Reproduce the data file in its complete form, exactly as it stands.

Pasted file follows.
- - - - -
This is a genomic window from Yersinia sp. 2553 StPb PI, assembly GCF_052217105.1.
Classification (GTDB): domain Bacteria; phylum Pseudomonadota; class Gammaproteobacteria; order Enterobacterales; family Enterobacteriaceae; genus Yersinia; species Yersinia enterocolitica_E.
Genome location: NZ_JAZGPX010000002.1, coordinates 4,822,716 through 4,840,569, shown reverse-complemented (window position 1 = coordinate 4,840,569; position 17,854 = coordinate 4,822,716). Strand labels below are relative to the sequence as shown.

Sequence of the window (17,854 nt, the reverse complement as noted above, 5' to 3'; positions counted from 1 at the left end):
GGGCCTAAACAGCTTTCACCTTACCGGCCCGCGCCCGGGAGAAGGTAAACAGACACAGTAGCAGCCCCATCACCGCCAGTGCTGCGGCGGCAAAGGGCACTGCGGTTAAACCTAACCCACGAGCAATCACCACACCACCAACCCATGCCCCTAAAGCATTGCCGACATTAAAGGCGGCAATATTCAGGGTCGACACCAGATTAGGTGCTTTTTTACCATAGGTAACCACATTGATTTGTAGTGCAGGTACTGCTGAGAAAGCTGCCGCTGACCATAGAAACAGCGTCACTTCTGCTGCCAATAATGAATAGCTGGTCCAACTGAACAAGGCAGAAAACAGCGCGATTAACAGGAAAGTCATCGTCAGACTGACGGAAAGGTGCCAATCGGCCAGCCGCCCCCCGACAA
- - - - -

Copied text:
This is a genomic window from Yersinia sp. 2553 StPb PI, assembly GCF_052217105.1.
Classification (GTDB): domain Bacteria; phylum Pseudomonadota; class Gammaproteobacteria; order Enterobacterales; family Enterobacteriaceae; genus Yersinia; species Yersinia enterocolitica_E.
Genome location: NZ_JAZGPX010000002.1, coordinates 4,822,716 through 4,840,569, shown reverse-complemented (window position 1 = coordinate 4,840,569; position 17,854 = coordinate 4,822,716). Strand labels below are relative to the sequence as shown.

Sequence of the window (17,854 nt, the reverse complement as noted above, 5' to 3'; positions counted from 1 at the left end):
GGGCCTAAACAGCTTTCACCTTACCGGCCCGCGCCCGGGAGAAGGTAAACAGACACAGTAGCAGCCCCATCACCGCCAGTGCTGCGGCGGCAAAGGGCACTGCGGTTAAACCTAACCCACGAGCAATCACCACACCACCAACCCATGCCCCTAAAGCATTGCCGACATTAAAGGCGGCAATATTCAGGGTCGACACCAGATTAGGTGCTTTTTTACCATAGGTAACCACATTGATTTGTAGTGCAGGTACTGCTGAGAAAGCTGCCGCTGACCATAGAAACAGCGTCACTTCTGCTGCCAATAATGAATAGCTGGTCCAACTGAACAAGGCAGAAAACAGCGCGATTAACAGGAAAGTCATCGTCAGACTGACGGAAAGGTGCCAATCGGCCAGCCGCCCCCCGACAA